Shell plate buckling eyed in box ship break up

NOVEMBER 1, 2013 — The ClassNK Casualty Investigation Team looking for the causes of the mid-June incident that saw the containership MOL Comfort break in two has released preliminary findings and safety measure recommendations

The classification society established the team immediately following the loss of the five year old and Japan's Ministry of Land, Infrastructure, Transport and Tourism (MLIT) subsequently established a Committee on Large Container Ship Safety to develop measures to ensure the safety of large container vessels. In addition to its independent investigation, ClassNK is represented on the Committee and is actively involved in its work.

The findings released today are based both on the work of the ClassNK team and the deliberations of the third meeting of the Committee on Large Containership Safety, held on October 28

Preliminary Findings
 
Based on the presence of water-ingress in the bottom of the vessel's midship at the outset of the casualty, the fracture in the vessel's hull is considered to have originated from the bottom part of the vessel.
 
Hull strength and loads at the time of accident were assessed in order to investigate how the fracture occurred and progressed. Structural hull capacity was analyzed using non-linear finite element 3-hold modeling, and dynamic wave loads including whipping effects were also analyzed.
 
Weather, sea state and cargo loading condition data from the vessel's previous voyages are being investigated to estimate the loads acting on the vessel. In addition, structural inspections were conducted on the sister vessels of the MOL Comfort.
 
During the inspections of the sister vessels, buckling type deformations measuring approximately 20 mm in height were observed on the bottom shell plates in the vicinity of center line of midship area. However, it remains unclear at this stage as to whether this type of deformation could have served as a trigger for the casualty. Reinforcement work to increase the hull strength of the sister vessels is already being carried out as a preventative safety measure.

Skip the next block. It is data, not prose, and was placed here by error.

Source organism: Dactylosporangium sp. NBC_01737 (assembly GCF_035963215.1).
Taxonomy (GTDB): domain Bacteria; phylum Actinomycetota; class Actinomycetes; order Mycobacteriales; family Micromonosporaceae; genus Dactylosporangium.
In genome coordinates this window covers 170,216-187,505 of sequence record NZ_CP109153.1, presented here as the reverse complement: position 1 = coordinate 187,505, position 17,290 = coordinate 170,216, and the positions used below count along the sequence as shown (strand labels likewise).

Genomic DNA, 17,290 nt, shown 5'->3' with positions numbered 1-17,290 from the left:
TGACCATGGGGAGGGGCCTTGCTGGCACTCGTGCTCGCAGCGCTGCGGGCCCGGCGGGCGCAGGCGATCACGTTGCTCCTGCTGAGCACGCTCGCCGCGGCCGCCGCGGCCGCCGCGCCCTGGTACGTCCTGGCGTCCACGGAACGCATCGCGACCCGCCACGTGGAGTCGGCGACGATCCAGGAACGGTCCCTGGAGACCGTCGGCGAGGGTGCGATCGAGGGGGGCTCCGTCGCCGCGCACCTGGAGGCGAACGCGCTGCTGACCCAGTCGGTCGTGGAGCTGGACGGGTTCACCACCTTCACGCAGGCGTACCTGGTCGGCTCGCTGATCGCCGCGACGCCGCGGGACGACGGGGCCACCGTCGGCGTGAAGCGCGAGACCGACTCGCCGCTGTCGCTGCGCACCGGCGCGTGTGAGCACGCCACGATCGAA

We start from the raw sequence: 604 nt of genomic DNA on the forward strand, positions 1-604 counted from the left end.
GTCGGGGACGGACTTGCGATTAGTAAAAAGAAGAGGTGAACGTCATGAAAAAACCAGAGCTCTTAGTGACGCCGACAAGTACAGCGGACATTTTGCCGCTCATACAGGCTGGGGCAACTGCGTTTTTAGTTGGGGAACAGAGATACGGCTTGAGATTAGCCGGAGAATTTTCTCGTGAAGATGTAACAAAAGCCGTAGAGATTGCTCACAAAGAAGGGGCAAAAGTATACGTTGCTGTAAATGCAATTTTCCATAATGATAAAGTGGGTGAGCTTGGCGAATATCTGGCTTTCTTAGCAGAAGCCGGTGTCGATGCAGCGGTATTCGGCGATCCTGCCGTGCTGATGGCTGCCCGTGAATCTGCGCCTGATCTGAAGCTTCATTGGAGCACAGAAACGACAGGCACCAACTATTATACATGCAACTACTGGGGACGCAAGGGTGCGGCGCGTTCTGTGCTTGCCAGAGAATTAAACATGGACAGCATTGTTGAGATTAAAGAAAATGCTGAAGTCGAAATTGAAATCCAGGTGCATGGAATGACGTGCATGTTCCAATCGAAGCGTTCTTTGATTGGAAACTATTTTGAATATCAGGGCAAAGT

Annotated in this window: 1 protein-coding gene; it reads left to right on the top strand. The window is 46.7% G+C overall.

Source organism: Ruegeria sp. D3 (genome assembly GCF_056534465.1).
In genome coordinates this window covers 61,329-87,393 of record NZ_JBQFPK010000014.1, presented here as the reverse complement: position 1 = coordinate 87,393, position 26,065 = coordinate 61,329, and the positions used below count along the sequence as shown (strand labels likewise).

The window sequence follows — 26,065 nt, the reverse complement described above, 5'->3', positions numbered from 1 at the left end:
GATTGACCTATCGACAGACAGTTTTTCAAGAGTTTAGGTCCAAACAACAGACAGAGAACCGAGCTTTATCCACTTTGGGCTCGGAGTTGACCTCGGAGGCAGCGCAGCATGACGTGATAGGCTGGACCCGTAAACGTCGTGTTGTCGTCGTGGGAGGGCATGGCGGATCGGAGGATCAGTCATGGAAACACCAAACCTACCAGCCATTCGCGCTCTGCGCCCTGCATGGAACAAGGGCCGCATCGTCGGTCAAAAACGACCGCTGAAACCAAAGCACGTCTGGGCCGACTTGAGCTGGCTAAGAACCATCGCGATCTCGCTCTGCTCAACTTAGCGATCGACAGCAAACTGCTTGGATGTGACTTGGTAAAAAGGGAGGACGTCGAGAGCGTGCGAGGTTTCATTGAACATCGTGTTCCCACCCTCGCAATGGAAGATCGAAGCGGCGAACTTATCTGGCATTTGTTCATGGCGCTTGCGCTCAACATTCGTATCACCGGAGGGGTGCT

With cooperation from shipowners, structural investigations are also being carried out to determine whether similar deformations have occurred in large container vessels with designs differing from those of the MOL Comfort.

Numerical analyses of hull strength and applied loads continue to be conducted in order to develop a more detailed understanding of the casualty and establish countermeasures to prevent the occurrence of similar casualties in the future.

Safety Measures

Based on the preliminary findings noted above, the ClassNK Casualty Investigation Team has proposed the following safety measures be carried out on large containerships in order to prevent the occurrence of similar casualties.  

  • It is recommended that crew inspect the midship section to the extent possible in order to determine whether deformations have occurred on the bottom shell plates. At the request of shipowners, ClassNK will dispatch qualified surveyors to attend such inspections free of charge.
  • If consecutive deformations in the transverse direction are observed on the bottom shell plates a survey is recommended. ClassNK will dispatch qualified surveyors upon request.

Class NK says its team will continue to work closely with the committee as it continues to investigate the MOL Comfort casualty and compile its final report on the incident.